But then I didn’t need to go to Turkmenistan anymore, and in fact, I’d have to take it out. The irony is that I would then have to pay more miles NOT to fly to Turkmenistan. Random, but true. So I started looking around, wondering if there is another South or Central Asian city I could pop into before heading home. And indeed, Thai Airways showed up with good availability on the flights from Frankfurt and Munich.
At first I wasn’t sure it would work—could I really get a free Star Alliance flight to Bangkok, all the way from Frankfurt, without ponying up more miles? Well, yes—I could. And that’s not all. I go to Bangkok several times a year, but I’ve never been to Chiang Mai in the north. So at first my plan was to buy my own budget airline ticket from Bangkok to Chiang Mai for $88, which is a good value.
But then! It got even better.
I realized that I could actually include Chiang Mai on the itinerary, and fly there and back on Thai Airways instead of Air Asia. Now I have lounge access on both sides, an $88+ savings (the Thai flights actually cost quite a bit more), and much better flight times. Another bonus!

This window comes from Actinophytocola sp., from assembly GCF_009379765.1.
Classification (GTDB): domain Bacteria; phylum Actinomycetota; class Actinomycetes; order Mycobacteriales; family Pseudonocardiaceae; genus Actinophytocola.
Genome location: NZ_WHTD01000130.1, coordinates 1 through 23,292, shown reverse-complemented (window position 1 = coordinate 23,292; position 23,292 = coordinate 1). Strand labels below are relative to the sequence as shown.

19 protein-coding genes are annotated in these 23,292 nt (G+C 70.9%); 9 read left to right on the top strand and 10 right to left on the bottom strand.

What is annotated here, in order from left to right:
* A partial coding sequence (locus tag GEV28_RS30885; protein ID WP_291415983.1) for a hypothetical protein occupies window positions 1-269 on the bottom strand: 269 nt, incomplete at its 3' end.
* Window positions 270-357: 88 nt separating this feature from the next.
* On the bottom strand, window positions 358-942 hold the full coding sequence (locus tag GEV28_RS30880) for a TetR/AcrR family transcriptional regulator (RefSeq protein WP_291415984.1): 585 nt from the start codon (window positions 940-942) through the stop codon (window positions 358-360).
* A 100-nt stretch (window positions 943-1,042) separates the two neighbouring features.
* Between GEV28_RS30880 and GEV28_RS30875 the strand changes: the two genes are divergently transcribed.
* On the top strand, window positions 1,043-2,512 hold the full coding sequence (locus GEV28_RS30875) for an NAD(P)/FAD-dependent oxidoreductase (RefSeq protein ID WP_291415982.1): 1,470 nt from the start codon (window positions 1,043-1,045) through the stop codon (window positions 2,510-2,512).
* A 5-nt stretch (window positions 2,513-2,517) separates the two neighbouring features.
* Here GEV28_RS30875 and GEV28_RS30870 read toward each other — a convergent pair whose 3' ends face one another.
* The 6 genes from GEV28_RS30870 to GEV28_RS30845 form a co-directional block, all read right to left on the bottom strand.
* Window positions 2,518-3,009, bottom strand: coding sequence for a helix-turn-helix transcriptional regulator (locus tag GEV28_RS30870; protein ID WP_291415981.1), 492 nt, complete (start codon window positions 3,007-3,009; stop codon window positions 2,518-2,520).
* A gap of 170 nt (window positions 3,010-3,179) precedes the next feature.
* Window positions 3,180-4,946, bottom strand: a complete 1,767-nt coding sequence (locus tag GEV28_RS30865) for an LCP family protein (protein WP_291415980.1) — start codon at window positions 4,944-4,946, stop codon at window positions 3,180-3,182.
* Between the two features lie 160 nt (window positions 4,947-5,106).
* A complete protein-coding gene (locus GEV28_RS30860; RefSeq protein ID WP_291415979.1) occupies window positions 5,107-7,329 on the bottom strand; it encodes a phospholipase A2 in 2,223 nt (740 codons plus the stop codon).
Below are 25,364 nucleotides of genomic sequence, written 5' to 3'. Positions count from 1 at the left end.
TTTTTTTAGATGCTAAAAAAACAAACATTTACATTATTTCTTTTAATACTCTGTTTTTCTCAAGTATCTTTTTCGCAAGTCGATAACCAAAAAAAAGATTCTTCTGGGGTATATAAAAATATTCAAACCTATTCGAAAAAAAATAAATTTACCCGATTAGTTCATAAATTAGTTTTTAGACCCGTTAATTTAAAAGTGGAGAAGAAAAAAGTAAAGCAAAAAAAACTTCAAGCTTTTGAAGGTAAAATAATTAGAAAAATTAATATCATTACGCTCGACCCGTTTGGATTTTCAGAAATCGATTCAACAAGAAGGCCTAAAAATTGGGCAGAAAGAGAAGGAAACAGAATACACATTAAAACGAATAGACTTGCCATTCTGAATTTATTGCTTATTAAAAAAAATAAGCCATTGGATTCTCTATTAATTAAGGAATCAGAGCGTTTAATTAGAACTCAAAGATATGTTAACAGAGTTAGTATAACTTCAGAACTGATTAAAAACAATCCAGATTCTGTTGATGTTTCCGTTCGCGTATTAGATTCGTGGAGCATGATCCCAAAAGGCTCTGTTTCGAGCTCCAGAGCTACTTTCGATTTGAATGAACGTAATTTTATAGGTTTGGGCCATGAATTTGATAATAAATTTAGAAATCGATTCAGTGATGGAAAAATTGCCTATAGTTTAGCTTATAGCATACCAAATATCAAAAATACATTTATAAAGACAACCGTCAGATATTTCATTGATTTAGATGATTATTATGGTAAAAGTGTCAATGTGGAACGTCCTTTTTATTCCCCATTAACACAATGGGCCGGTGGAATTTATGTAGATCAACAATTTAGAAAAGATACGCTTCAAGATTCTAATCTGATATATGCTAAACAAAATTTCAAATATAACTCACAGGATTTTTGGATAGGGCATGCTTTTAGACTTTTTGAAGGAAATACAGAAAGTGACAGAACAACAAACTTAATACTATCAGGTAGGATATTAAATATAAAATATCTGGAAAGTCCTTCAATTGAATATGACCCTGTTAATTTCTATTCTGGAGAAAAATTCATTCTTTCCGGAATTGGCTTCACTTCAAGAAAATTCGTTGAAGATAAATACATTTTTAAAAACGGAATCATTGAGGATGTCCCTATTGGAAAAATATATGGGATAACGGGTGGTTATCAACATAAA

The final itinerary, booked mostly in Lufthansa and Thai Airways First Class, ended up like this:
And here’s a basic USA–>Europe itinerary, which would cost more:
Voila! It wasn’t hard to choose between those.
To be fair, it’s not a 100% perfect itinerary—I have to go home via the East Coast instead of back to Seattle, Denver, or Vancouver—but all in all, it’s pretty good. Free trip to Thailand, free flight up to Chiang Mai and back, and I save 5,000 miles by taking a flight that would otherwise cost $5,000 or more.
To do this yourself, it’s good to become familiar with the mileage redemption charts of various airlines. This is where I first realized I could head to Thailand—or almost anywhere else in Asia—for less than just going to Europe. For example, the current US Airways one (what I used in this case) is over here.
Next year I’m planning a travel hacking membership site as part of my ongoing goal to democratize travel, but until then, I’m happy to share what I know here on the blog and through the Frequent Flyer Master updates. I hope it helps in your own pursuit of adventure.